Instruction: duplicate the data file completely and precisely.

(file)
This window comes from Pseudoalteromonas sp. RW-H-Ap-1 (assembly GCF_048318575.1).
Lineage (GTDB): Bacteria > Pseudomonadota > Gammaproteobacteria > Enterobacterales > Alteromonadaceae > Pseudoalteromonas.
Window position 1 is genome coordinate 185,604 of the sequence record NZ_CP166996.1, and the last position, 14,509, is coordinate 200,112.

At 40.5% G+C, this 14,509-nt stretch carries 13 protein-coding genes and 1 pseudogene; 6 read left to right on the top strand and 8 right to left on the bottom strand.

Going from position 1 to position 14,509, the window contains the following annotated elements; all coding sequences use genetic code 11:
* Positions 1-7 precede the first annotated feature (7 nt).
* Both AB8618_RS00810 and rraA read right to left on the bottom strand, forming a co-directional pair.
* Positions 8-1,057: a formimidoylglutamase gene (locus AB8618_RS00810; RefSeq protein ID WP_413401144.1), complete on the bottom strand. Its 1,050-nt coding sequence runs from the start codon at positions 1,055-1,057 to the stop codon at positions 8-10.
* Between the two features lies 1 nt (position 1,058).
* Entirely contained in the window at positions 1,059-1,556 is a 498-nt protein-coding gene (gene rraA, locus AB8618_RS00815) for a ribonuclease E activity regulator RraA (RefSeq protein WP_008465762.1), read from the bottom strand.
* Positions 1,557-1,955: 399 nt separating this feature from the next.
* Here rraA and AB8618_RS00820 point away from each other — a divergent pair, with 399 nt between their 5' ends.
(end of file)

This window comes from Pseudoalteromonas sp. RW-H-Ap-1 (assembly GCF_048318575.1).
Lineage (GTDB): Bacteria > Pseudomonadota > Gammaproteobacteria > Enterobacterales > Alteromonadaceae > Pseudoalteromonas.
Window position 1 is genome coordinate 185,604 of the sequence record NZ_CP166996.1, and the last position, 14,509, is coordinate 200,112.

At 40.5% G+C, this 14,509-nt stretch carries 13 protein-coding genes and 1 pseudogene; 6 read left to right on the top strand and 8 right to left on the bottom strand.

Going from position 1 to position 14,509, the window contains the following annotated elements; all coding sequences use genetic code 11:
* Positions 1-7 precede the first annotated feature (7 nt).
* Both AB8618_RS00810 and rraA read right to left on the bottom strand, forming a co-directional pair.
* Positions 8-1,057: a formimidoylglutamase gene (locus AB8618_RS00810; RefSeq protein ID WP_413401144.1), complete on the bottom strand. Its 1,050-nt coding sequence runs from the start codon at positions 1,055-1,057 to the stop codon at positions 8-10.
* Between the two features lies 1 nt (position 1,058).
* Entirely contained in the window at positions 1,059-1,556 is a 498-nt protein-coding gene (gene rraA, locus AB8618_RS00815) for a ribonuclease E activity regulator RraA (RefSeq protein WP_008465762.1), read from the bottom strand.
* Positions 1,557-1,955: 399 nt separating this feature from the next.
* Here rraA and AB8618_RS00820 point away from each other — a divergent pair, with 399 nt between their 5' ends.